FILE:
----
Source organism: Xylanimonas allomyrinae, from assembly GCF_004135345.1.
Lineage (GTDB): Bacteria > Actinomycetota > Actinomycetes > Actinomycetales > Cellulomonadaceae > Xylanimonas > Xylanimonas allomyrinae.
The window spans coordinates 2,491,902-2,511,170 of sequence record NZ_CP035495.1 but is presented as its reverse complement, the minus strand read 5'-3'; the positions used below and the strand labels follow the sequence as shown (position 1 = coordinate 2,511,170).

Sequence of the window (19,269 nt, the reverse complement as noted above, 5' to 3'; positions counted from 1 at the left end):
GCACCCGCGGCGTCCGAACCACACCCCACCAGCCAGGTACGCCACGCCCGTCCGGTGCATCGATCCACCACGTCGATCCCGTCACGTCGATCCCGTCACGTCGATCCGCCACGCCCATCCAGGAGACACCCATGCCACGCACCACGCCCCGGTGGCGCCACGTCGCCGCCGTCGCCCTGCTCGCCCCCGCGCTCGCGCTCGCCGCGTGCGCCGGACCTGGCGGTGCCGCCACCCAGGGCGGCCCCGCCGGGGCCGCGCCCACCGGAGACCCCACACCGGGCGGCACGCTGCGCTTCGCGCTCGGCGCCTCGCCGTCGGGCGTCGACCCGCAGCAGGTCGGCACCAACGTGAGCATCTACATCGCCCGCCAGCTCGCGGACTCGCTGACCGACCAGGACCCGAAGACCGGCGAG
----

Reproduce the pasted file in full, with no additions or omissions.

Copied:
Source organism: Xylanimonas allomyrinae, from assembly GCF_004135345.1.
Lineage (GTDB): Bacteria > Actinomycetota > Actinomycetes > Actinomycetales > Cellulomonadaceae > Xylanimonas > Xylanimonas allomyrinae.
The window spans coordinates 2,491,902-2,511,170 of sequence record NZ_CP035495.1 but is presented as its reverse complement, the minus strand read 5'-3'; the positions used below and the strand labels follow the sequence as shown (position 1 = coordinate 2,511,170).

Sequence of the window (19,269 nt, the reverse complement as noted above, 5' to 3'; positions counted from 1 at the left end):
GCACCCGCGGCGTCCGAACCACACCCCACCAGCCAGGTACGCCACGCCCGTCCGGTGCATCGATCCACCACGTCGATCCCGTCACGTCGATCCCGTCACGTCGATCCGCCACGCCCATCCAGGAGACACCCATGCCACGCACCACGCCCCGGTGGCGCCACGTCGCCGCCGTCGCCCTGCTCGCCCCCGCGCTCGCGCTCGCCGCGTGCGCCGGACCTGGCGGTGCCGCCACCCAGGGCGGCCCCGCCGGGGCCGCGCCCACCGGAGACCCCACACCGGGCGGCACGCTGCGCTTCGCGCTCGGCGCCTCGCCGTCGGGCGTCGACCCGCAGCAGGTCGGCACCAACGTGAGCATCTACATCGCCCGCCAGCTCGCGGACTCGCTGACCGACCAGGACCCGAAGACCGGCGAG